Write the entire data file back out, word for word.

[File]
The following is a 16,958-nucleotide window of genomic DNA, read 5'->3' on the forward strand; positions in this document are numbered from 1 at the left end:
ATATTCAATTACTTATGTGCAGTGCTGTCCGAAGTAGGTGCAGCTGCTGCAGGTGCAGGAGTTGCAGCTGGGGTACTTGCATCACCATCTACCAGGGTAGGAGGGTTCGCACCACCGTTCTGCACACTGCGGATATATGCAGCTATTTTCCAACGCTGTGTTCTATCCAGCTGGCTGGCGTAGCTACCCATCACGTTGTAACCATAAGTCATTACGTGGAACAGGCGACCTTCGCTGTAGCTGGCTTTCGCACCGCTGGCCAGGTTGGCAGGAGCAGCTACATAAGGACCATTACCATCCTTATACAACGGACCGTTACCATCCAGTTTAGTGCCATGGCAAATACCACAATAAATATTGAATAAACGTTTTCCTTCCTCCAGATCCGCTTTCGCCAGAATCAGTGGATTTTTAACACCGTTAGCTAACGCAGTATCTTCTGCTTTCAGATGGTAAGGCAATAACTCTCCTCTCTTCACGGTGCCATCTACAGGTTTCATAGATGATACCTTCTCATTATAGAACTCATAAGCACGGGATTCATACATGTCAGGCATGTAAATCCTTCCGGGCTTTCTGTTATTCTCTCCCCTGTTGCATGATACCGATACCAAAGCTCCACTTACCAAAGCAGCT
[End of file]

The following is a 16,958-nucleotide window of genomic DNA, read 5'->3' on the forward strand; positions in this document are numbered from 1 at the left end:
ATATTCAATTACTTATGTGCAGTGCTGTCCGAAGTAGGTGCAGCTGCTGCAGGTGCAGGAGTTGCAGCTGGGGTACTTGCATCACCATCTACCAGGGTAGGAGGGTTCGCACCACCGTTCTGCACACTGCGGATATATGCAGCTATTTTCCAACGCTGTGTTCTATCCAGCTGGCTGGCGTAGCTACCCATCACGTTGTAACCATAAGTCATTACGTGGAACAGGCGACCTTCGCTGTAGCTGGCTTTCGCACCGCTGGCCAGGTTGGCAGGAGCAGCTACATAAGGACCATTACCATCCTTATACAACGGACCGTTACCATCCAGTTTAGTGCCATGGCAAATACCACAATAAATATTGAATAAACGTTTTCCTTCCTCCAGATCCGCTTTCGCCAGAATCAGTGGATTTTTAACACCGTTAGCTAACGCAGTATCTTCTGCTTTCAGATGGTAAGGCAATAACTCTCCTCTCTTCACGGTGCCATCTACAGGTTTCATAGATGATACCTTCTCATTATAGAACTCATAAGCACGGGATTCATACATGTCAGGCATGTAAATCCTTCCGGGCTTTCTGTTATTCTCTCCCCTGTTGCATGATACCGATACCAAAGCTCCACTTACCAAAGCAGCT